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Making music is like solving a puzzle. There are structures and rules you need to follow. But unlike puzzles, music requires you to apply the right-side of your brain instead of your left. Stir these two together however, and you just might find something special.
Cadence is an open-ended puzzle game brought to life by Made With Monster Love — a Cape Town, South Africa-based company that’s been trying to make it big internationally with its intuitively fun PC and Mac game.
Behind this initiative is freelance developer Peter Cardwell-Gardner who developed a prototype in two days during the Ludum Dare game jam. Cadence was well received by the community and Gardner felt it had a special emotional appeal.
“This was the one that received a lot of approval and he felt a lot what the project could mean. It meant a lot to him — to create something for other people to help them make music,” said co-developer Rodain Joubert in an interview.
“We wanted a perfect integration between having a musical editor and having a game. It’s a very challenging and ambitious goal to try and marry these two. There are rules and structures to both.”
Given Joubert’s background in developing the award-winning indie game, Desktop Dragons, the pair then joined up to help raise money on Kickstarter so they can afford more time developing Cadence and building cross-platform versions — from PC, Mac to iOS.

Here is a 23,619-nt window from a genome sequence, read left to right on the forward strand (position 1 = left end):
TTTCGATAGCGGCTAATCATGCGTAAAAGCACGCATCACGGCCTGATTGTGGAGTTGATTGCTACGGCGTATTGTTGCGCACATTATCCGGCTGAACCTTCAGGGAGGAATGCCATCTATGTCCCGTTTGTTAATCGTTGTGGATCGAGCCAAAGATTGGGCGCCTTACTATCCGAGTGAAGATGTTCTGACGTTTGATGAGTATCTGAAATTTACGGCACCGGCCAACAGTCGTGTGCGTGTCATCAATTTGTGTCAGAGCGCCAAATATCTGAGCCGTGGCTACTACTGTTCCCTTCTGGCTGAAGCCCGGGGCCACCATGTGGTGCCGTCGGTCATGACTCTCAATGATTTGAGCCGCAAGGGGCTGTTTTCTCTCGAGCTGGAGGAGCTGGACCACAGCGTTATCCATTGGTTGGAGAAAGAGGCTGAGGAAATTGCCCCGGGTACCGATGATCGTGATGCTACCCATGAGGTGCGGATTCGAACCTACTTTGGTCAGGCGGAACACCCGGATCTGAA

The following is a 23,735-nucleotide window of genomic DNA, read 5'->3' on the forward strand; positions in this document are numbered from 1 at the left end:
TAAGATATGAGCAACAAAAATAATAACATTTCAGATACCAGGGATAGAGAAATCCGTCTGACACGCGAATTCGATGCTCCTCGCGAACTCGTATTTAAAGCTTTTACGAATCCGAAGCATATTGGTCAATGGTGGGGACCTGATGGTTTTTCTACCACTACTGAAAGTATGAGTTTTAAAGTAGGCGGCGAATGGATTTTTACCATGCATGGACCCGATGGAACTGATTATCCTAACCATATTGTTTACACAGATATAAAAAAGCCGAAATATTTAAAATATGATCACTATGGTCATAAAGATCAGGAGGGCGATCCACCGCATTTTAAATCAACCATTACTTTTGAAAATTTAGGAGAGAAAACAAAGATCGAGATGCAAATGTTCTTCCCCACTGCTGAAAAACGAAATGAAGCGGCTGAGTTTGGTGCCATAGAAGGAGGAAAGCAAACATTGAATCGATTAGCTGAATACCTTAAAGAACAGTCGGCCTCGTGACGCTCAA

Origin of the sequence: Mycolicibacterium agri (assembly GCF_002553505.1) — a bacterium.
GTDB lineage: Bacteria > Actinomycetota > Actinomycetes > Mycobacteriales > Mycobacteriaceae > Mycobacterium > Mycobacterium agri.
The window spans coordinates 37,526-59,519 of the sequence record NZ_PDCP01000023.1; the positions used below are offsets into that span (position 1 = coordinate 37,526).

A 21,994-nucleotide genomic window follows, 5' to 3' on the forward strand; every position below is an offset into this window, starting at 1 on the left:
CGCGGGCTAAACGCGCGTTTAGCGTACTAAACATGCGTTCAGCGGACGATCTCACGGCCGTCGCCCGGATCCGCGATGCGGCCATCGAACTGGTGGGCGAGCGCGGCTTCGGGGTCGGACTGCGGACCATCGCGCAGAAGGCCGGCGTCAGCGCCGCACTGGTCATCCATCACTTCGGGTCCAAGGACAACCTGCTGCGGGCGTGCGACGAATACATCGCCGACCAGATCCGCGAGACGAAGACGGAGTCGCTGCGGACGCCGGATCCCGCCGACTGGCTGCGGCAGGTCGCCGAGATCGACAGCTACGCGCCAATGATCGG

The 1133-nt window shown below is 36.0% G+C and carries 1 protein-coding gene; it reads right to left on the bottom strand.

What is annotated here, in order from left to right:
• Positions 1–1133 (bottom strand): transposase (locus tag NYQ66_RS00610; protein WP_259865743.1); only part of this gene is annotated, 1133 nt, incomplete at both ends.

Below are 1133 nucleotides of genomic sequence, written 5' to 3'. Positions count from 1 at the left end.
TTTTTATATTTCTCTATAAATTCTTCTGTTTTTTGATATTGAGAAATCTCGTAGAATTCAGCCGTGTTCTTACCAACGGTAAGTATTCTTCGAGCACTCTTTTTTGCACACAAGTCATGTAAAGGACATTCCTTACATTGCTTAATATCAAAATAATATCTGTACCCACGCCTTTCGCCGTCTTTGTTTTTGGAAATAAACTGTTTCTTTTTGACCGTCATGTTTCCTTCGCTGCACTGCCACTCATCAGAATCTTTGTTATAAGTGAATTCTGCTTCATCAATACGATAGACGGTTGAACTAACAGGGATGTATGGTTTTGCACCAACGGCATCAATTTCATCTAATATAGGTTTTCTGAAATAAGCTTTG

“The main reason we looked at Kickstarter is because the local market isn’t strong enough to hold ourselves up,” Joubert explained.
“That’s the sad truth for SA game developers. For now, we mainly have to aim for global audiences and global pockets.”
With a funding goal of £25 000 (about R447 880), the online community pledged a total of £9 353 (over R167 000) — not enough. This meant Cadence‘s campaign failed and the funds were relinquished. C’est la vie, Kickstarter projects.
Rest assured that even even if the campaign didn’t reach its funding goal, there will still be a heck of a lot of exposure that comes along with it. For instance, the crowdfunding project revealed that 526 people are willing to pay for the game, the bulk of them pledging between £10 or £14.
We’ve been touting the game for its potential power for a studio. A lot of our game’s puzzle design has been almost enslaved to the ultimate idea that they need to work as a music tool. People are actually valuing it in and of itself as a gaming experience, and we’ve been paying attention to that.
Given the existing support, Made With Monster Love have recently started its own online crowdfunding page called Noodlestarter in response to this failed campaign so that it can leverage the pre-orders of the 500 supporters and survive on noodles accordingly.
In an email, Rodain said that Noodlestarter has so far funded about a month’s worth of development within the first week of being live, so perhaps there is light, or a rather tasty meal, beyond the failed Kickstarter campaign tunnel of doom.